TPO partially upholds complaint against Aon and Barnett Waddingham

The Pensions Ombudsman (TPO) has partially upheld a complaint against Aon and Barnett Waddingham over the implementation of a pension sharing order.

As part of the complainants divorce, Aon, who administrated Mr H’s pension at the time, received a copy of a pension sharing order relating to his benefits in 2010 but was uncertain about how to implement the order between late 2010 and early 2011.

In February 2017, Aon contacted Mr H ahead of his reaching normal retirement age in August, issuing him with retirement paperwork.

Mr H was instructed by his advisers to contact Aon regarding the pension sharing order in March 2017, at which point Aon informed him that it did not have a copy of the order and that it had not started the implementation process, which he was told would take two months.

In May of that year, Mr H was provided with a cash equivalent transfer value (CETV), although this was overstated as the order had not yet been implemented and in July 2017 Aon said it was still calculating the figures.

In August 2017 administration of the London Clubs Limited Pension Scheme passed to Barnett Waddingham, who were informed by Mr H’s advisers that the order had not yet been implemented.

Barnett Waddingham provided Mr H with a corrected CETV in December 2017 and this balance was paid to the receiving scheme in March 2018, though it transpired that the calculation included benefits that had been accrued after the effective date of the pension sharing order, meaning that the CETV was underpaid.

Mr H complained to both Barnett Waddingham and Aon at this point, with the former stating in September 2018 that a written response would be issued within the space of two months.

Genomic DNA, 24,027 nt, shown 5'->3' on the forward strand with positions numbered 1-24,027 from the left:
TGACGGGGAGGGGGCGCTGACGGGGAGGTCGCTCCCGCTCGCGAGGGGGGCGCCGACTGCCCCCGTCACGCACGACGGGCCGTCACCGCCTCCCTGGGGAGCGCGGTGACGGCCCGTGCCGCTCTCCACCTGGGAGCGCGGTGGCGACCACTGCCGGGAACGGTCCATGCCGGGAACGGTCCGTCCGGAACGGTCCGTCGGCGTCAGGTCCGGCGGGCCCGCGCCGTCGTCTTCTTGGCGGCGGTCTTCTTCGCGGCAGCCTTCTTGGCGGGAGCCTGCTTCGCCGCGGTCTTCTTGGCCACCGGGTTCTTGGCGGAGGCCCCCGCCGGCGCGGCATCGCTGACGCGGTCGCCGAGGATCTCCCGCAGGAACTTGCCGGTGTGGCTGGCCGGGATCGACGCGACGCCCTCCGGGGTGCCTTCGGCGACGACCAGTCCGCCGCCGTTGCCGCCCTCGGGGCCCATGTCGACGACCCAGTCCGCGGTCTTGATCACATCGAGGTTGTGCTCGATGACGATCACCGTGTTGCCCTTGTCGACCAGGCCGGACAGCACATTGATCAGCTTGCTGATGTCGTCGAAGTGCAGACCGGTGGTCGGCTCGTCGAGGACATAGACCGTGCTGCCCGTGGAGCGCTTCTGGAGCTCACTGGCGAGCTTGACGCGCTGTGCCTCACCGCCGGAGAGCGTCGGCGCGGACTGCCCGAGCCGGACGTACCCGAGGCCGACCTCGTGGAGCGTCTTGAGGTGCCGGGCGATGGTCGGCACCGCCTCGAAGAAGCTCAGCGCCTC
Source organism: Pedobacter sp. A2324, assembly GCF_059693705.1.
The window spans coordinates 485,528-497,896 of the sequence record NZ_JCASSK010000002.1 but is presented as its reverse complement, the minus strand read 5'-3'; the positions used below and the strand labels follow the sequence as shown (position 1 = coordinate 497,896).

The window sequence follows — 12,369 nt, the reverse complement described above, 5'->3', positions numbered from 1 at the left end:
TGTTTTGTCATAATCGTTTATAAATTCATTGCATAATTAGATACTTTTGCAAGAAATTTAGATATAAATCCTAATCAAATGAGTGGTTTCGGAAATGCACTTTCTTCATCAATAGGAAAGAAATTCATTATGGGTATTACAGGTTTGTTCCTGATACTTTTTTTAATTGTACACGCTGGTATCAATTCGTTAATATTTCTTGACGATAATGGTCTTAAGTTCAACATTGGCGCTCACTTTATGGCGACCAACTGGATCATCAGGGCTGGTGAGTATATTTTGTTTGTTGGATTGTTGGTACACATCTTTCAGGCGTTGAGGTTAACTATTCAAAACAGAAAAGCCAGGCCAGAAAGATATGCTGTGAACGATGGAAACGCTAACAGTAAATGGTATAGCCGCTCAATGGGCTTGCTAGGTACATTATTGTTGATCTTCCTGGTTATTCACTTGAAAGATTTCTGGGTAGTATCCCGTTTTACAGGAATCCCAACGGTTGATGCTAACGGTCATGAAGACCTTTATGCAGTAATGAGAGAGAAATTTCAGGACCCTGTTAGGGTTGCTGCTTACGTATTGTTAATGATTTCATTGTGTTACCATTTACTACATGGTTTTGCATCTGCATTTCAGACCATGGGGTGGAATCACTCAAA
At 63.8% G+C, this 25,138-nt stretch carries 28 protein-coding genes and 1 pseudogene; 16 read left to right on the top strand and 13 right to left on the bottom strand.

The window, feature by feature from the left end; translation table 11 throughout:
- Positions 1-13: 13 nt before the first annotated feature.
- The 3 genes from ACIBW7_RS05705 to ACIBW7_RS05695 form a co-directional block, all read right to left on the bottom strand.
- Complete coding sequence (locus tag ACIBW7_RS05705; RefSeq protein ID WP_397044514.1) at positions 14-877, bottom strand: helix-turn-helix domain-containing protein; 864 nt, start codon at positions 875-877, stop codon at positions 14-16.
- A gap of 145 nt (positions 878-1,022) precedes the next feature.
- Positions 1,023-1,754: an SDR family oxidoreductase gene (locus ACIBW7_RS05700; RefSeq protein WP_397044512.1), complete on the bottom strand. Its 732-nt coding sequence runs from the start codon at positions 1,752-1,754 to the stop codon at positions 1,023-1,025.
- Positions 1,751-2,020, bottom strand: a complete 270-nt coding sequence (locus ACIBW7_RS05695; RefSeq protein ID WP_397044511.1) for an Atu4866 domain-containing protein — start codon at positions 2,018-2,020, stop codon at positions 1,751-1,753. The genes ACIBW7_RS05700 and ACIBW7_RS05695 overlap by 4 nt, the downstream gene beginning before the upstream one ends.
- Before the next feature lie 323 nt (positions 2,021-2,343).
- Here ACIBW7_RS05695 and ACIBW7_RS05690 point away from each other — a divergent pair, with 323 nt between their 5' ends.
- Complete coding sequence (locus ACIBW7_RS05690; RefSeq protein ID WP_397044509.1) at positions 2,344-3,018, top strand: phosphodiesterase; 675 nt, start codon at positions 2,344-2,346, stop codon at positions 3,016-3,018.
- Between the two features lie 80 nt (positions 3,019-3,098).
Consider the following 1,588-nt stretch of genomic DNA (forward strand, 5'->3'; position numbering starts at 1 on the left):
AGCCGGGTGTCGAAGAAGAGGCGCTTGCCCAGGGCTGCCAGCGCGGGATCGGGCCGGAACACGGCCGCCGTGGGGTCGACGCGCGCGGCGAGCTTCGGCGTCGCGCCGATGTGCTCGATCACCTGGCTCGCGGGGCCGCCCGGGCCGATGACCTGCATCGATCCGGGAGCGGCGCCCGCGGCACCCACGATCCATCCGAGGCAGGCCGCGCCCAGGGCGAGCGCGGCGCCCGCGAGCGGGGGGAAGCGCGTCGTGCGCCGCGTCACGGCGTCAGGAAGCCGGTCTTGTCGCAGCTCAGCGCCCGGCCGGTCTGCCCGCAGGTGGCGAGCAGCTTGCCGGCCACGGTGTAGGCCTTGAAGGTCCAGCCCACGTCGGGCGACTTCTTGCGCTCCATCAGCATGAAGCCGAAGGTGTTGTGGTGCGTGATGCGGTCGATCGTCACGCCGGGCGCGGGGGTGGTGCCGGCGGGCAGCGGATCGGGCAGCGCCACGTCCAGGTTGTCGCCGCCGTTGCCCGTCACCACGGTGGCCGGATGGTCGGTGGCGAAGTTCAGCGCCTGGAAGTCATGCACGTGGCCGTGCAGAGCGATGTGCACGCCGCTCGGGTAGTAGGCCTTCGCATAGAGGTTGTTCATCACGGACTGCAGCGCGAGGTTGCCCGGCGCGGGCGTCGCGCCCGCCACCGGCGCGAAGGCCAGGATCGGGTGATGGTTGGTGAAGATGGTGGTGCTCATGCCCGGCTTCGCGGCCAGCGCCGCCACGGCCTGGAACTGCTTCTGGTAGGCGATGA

Aon, the scheme secretary and former administrator, acknowledged the disparity between the two CETVs but said the transfer value displayed was not a “transfer value which complied with the requirements of pension legislation” and was therefore not a figure that Mr H could rely upon.

The scheme trustee accepted that implementation of the pension sharing order had been delayed and that Mr H had been inconvenienced because of this.

Mr H has complained that Aon failed to implement his pension sharing order before the administration of the scheme transferred to Barnett Waddingham and argued that Aon should reimburse the charges for implementing the order.

He also complained that he was unable to access his benefits until April 2018, as the transfer of his pension was delayed, with the value of his pension decreasing by £9,000 in the intervening period, while also noting that Barnett Waddingham failed to implement the pension sharing order from its effective date.

In response to the complaint, TPO said Aon’s “maladministration, in failing to implement the order, had delayed the transfer process” and added that Mr H had taken “reasonable steps” to minimise his financial losses.

The ombudsman added: “I acknowledge that Aon and Barnett Waddingham have paid a total distress and inconvenience award of £2,000 to Mr H in relation to this matter. The award is in line with what I would direct for non-financial injustice in similar cases.

“So, I am not making an additional award. I also consider that it was appropriate, in the circumstances, for Aon to have met £1,500 of the cost of that award.”

TPO directed Aon to obtain Mr H’s written consent to request information from the receiving scheme in order to carry out a loss assessment within 21 days of receiving the information, as well as paying any fee required to obtain this information.

If the assessment identifies any shortfall in Mr H’s unit holdings, Aon has been instructed to pay the receiving arrangement the necessary amount to purchase enough units on behalf of Mr H to make up for this shortfall.

Aon was also directed to inform Mr H of the results of the loss assessment and the amount paid into the receiving arrangement.

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